Big Brown’s perfect path has its first bump. The unbeaten Triple Crown contender has a slight crack on his left front hoof, although trainer Rick Dutrow Jr. was confident the injury won’t keep his colt from running in the Belmont Stakes in less than two weeks…[click here for more]
Filed under: Capitalism, Drógos, Evil 'Ferrners, God's Green Earth, Politics, Shazam! Sunday News Roundup, Sports Section | Tagged: Big Brown, environment, Hugo Chavez, Israel, News, Syria | Leave a comment »
The Iraqi government and leaders of the movement of the Shiite cleric Moktada al-Sadr agreed Saturday to a truce, brokered with help from Iran, that would end more than a month of bloody fighting in the vast, crowded Sadr City section of Baghdad. The deal would allow the sides to pull back from what was becoming a messy and unpopular showdown in the months leading up to crucial provincial elections…[click here for more]
Ex-US President Jimmy Carter could play a positive role in mediating between Nigeria’s government and oil militants, a Rivers State spokesman told the BBC. Rivers is the last state where Movement for the Emancipation of the Niger Delta (Mend) militants are not in talks…[click here for more]
WAS it the start of a serious debate about German security, or a blueprint for militarism and a presidential style of foreign policy at odds with German tradition? Or both? These questions arose on May 6th, when parliamentarians of the Christian Democratic Union (CDU), the senior partner in the “grand coalition”, issued a paper calling for the creation of a national security council; and for fewer limits on the deployment of armed forces at home and abroad…[click here for more]
For the first time since December 2005, futures traders are turning bullish on the dollar.
The difference in the number of wagers by hedge funds and other large speculators on a gain in the greenback versus the euro, known as net longs, was 21,315 on April 29, figures from the Commodity Futures Trading Commission in Washington show. There were net-short positions in each of the previous 123 weeks…[click here for more]
The U.S. Attorney for the Southern District of New York and the Acting Administrator of the U.S. Drug Enforcement Administration announced the unsealing of an indictment against international arms dealer Viktor Bout for conspiring to sell millions of dollars worth of weapons to the FARC to be used to kill Americans in Colombia…[click here for more]
Earth-moving equipment and high explosives are laying the foundation for a mammoth construction project: a reservoir bigger than Manhattan designed to revive the ecosystem of the once-famed River of Grass. More than a century after the first homes and farms took shape in the Everglades, decades of flood-control projects have left the region parched and near ecological collapse. Now crews are building what will be the world’s largest aboveground manmade reservoir to restore some natural water flow to the wetlands…[click here for more]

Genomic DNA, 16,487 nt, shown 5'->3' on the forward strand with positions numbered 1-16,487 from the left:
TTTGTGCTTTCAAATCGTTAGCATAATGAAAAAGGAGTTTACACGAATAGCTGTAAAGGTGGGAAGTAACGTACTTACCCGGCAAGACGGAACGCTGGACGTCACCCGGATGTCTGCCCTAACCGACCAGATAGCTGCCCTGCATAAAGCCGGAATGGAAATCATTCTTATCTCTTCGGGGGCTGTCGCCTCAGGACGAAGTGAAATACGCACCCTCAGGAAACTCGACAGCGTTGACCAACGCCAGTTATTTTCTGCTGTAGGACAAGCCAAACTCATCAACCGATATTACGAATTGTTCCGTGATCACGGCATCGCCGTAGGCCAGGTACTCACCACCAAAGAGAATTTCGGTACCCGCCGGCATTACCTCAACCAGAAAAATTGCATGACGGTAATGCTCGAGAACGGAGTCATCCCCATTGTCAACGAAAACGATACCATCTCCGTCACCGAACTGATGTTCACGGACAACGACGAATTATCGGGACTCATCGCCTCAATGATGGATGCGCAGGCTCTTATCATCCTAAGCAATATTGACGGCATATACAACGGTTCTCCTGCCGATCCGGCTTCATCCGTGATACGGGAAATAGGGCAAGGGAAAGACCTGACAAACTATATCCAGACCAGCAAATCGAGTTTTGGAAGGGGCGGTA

Former USC basketball player O.J. Mayo, a projected lottery pick in this year’s NBA draft, received thousands of dollars in cash, clothes and other benefits in apparent violation of NCAA rules while he was still in high school and during his one year in college, a former Mayo associate told ESPN’s “Outside the Lines.”…[click here for more]
I’m starting a weekly roundup of news that didn’t make major headlines over the weekend, but should have been paid attention to anyway. Most of it is going to be stuff from overseas (because somebody needs to keep an eye on what those pesky ‘ferrners are up to), but will also involve American jurisprudence, sports, business, music/movies/cultural detritus, and so forth. Basically, if you read this page every Sunday, you can walk into work on Monday and bring up some obscure story from Southeast Asia that no one heard about and act like a smug prick the whole day. The Roundup will be hosted by Captain Marvel, because I have been looking for an excuse to use the Alex Ross rendering of him in this blog for like 6 months now.
A tropical cyclone has killed at least 351 people in Burma and damaged thousands of buildings, according to state television…[click for more]
The result may be a law modeled on the 1991 Federal Deposit Insurance Corp. Improvement Act, or FDICIA. Such a measure would obligate regulators to step in when Wall Street banks fail to meet minimum capital requirements. Securities firms may also face new costs and disclosures in any regulations Congress passes…[click for more]
The Palestinian Authority has launched a new security initiative in the West Bank. The move, which coincides with a U.S. peace mission to the Middle East, has been met with Israeli skepticism…[click for more]
The top U.S. Environmental Protection Agency administrator in the Midwest resigned Thursday amid internal fights over dioxin contamination near Dow Chemical Co.’s world headquarters in Michigan, according to a published report…[click for more]
Kevin Garnett had 18 points and 11 rebounds, Pierce scored 22 points, and the Celtics turned back the pesky Hawks with a 99-65 victory Sunday in Game 7 of their playoff series to advance to the second round…[click for more]